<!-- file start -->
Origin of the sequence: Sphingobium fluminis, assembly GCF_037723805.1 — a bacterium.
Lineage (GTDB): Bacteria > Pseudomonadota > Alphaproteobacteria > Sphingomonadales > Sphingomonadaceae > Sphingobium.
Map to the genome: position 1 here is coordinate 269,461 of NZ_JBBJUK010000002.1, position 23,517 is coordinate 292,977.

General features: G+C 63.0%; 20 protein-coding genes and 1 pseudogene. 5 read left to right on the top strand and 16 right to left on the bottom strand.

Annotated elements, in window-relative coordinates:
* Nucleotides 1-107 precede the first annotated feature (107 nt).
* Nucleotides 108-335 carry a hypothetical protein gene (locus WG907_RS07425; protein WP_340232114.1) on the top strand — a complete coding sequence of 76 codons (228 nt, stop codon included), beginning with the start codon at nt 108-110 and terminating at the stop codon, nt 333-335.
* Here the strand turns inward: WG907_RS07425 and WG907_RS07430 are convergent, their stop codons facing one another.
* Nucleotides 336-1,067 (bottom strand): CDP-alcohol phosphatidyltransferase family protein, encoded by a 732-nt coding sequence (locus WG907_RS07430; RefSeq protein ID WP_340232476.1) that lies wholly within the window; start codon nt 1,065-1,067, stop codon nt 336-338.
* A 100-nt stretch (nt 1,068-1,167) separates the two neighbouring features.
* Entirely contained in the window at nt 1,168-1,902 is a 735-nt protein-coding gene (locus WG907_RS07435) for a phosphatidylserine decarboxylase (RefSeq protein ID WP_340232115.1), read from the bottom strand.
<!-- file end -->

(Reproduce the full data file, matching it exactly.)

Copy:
Origin of the sequence: Sphingobium fluminis, assembly GCF_037723805.1 — a bacterium.
Lineage (GTDB): Bacteria > Pseudomonadota > Alphaproteobacteria > Sphingomonadales > Sphingomonadaceae > Sphingobium.
Map to the genome: position 1 here is coordinate 269,461 of NZ_JBBJUK010000002.1, position 23,517 is coordinate 292,977.

General features: G+C 63.0%; 20 protein-coding genes and 1 pseudogene. 5 read left to right on the top strand and 16 right to left on the bottom strand.

Annotated elements, in window-relative coordinates:
* Nucleotides 1-107 precede the first annotated feature (107 nt).
* Nucleotides 108-335 carry a hypothetical protein gene (locus WG907_RS07425; protein WP_340232114.1) on the top strand — a complete coding sequence of 76 codons (228 nt, stop codon included), beginning with the start codon at nt 108-110 and terminating at the stop codon, nt 333-335.
* Here the strand turns inward: WG907_RS07425 and WG907_RS07430 are convergent, their stop codons facing one another.
* Nucleotides 336-1,067 (bottom strand): CDP-alcohol phosphatidyltransferase family protein, encoded by a 732-nt coding sequence (locus WG907_RS07430; RefSeq protein ID WP_340232476.1) that lies wholly within the window; start codon nt 1,065-1,067, stop codon nt 336-338.
* A 100-nt stretch (nt 1,068-1,167) separates the two neighbouring features.
* Entirely contained in the window at nt 1,168-1,902 is a 735-nt protein-coding gene (locus WG907_RS07435) for a phosphatidylserine decarboxylase (RefSeq protein ID WP_340232115.1), read from the bottom strand.